Friday, March 12, 2010
3 Flick Vignette
Nick van der Leek reviews DATE NIGHT, TOOTH FAIRY and THE FOURTH KIND
By way of introduction, and summary, let's be clear. None of these flicks are big fish like Alice in Wonderland or The Hurt Locker. If you've already seen those, or tickets are sold out, consider these. Basically Date Night is a 'safe' movie for couples thirty-something and older [especially couples who never get out], Tooth Fairy is young family fare and The Fourth Kind is fodder for teenagers who want the bejesus scared out of them. Sort've. Let's start with Date Night.
DATE NIGHT is harmless fun, but more harmless than fun
Steve Carell is one of those funny men that's not always funny. He's not a Jim Carrey. His comedy is a bit forced, and not in a good way. He's great, of course, in 40 Year Old Virgin, he's good in Get Smart, he's not so good in Evan Almighty. In Date Night, sorry to say, he's off his game. There are a few chuckles, for example when they [Carell and Tina Fey] return to the restaurant with an attitude. Tina Fey - who? Yes you won't have seen her before in films, but she's appeared in 30 Rock and Saturday Night Live - but don't let that tickle you, because she's not funny either. This stuff may have looked funny and clever on paper, on screen it doesn't deliver. Mark Wahlberg makes a somewhat amusing appearance. Carell is funny screaming at him to put his shirt on the film, but that's about all I remember.
Director Shawn Levy calls this an action comedy. It's neither really. If you think I'm wrong, stick around for the retakes at the end of the film and tell me if you think any of them were funny. 6/10
The Tooth Fairy is tongue in cheek, quirky with a feel good message for young families
I'm not the target market for The Tooth Fairy, that's for sure. I like Dwayne Johnson [The Rock from Scorpion King and Escape to Witch Mountain fame] though, but after this flick the Arnold Swartzenegger vibe wears off quickly. I found the acting weak, the story weak, but the premise not bad. Ashley Judd also appears, along with Julie Andrews. The plot is loosey goosey, the outfits lame, but young children will almost certainly be entertained. The message does strike a cord especially in these troubled times, but it's not delivered convincingly. 6.5/10
The Fourth Kind is terrifying - or is it?
This is a difficult review to write for a number of reasons. Let me start off by saying I missed a sizable chunk of this flick, the first 20-30 minutes, and it still scared the SHIT out of me. It's been a while since I've had a movie grab hold of my skeleton and make my skin crawl the way this one did. Which other movies scared me? ALIENS when I was a youngster, VENOM and more recently, The Blair Witch Project.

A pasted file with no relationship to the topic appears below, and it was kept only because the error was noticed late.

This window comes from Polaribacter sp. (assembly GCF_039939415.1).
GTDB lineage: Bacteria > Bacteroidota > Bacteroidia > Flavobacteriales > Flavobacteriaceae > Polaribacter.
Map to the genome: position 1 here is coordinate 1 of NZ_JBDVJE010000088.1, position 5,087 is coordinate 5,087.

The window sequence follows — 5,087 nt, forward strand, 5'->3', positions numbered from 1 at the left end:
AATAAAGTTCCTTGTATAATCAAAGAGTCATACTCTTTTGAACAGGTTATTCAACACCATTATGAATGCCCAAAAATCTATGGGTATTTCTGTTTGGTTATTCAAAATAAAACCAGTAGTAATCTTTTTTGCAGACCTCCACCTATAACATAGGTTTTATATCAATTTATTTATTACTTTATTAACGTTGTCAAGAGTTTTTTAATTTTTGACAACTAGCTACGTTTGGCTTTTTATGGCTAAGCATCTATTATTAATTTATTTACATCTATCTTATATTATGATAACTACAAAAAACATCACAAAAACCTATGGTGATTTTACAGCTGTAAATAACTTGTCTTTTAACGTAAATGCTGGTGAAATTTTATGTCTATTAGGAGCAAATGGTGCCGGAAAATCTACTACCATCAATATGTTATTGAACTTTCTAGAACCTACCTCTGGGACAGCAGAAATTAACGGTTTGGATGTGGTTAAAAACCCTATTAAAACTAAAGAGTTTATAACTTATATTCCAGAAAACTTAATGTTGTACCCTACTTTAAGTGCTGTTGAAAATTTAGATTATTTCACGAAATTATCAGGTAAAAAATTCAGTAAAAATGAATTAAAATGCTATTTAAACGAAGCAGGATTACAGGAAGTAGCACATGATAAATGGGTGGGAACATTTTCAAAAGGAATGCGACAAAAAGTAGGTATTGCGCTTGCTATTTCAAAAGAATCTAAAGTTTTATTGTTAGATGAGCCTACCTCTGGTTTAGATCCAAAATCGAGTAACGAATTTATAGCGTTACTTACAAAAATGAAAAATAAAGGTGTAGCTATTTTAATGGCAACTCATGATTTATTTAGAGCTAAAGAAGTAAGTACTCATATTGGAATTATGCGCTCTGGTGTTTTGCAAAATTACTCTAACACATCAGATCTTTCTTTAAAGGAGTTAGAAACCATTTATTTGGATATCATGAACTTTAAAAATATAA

The Fourth Kind deals with alien abductions said to have occurred in the Alaskan town of Nome over 9 days in October 2000. The film stars Milla Jovovich and two other actors that may ring distant bells. If you're not exposed to any spoilers, you ought to be scared shitless, and for that I'll give this flick a decent score - 7.5/10. I am though, going to provide spoilers below, so if you intend to see The Fourth Kind, and intend to be terrified by it, don't read the section below.
Below is Nome, in Alaska. Not much to it is there. In fact the story of how Nome came to be is quite interesting. Even Wyatt Earp paid this place a visit in the gold rush days.
And this is what the place looked like in the gold rush days. The place provided a lot of fodder for stories, so why don't you read up about what really happened in Nome, right here. Meanwhile, back to the film that is said to be set in Nome, but obviously isn't.
The power of The Fourth Kind is that it leads you to believe alien abductions really took place in the Fall of 2000. And in Nome. It relates that actual footage was used. Never-before-seen archival footage is integrated into the film. The film investigates the actual footage. Really? For starters, Nome doesn't look anything like it is portrayed in the movie. No tall Pines, no high mountains. No out of the ordinary missing persons were reported. Director Olatunde Osunsanmi has cleverly played on people's fears, and also stretched the truth somewhat. He plays the documentary angle, even his movie press release cleverly omits names and facts relating to the movie, but provides enough details to create what appears to be news, but is in fact nothing specific [thus nothing specific can be contradicted]. There was even an attempt to fabricate news for people like myself, disturbed by the movie, who would then search online for further evidence.
Fact is, none of the footage you see in The Fourth Kind is genuine [do I hear a collective sigh of relief?], and the actress who played Dr Abigail Tyler is Charlotte Milchard who can be found on IMDB. If you know this in advance of watching the film, then it gets a rating of 3.5/10 which is, as you guessed, not worth more than a cursory glance.
More on The Fourth Kind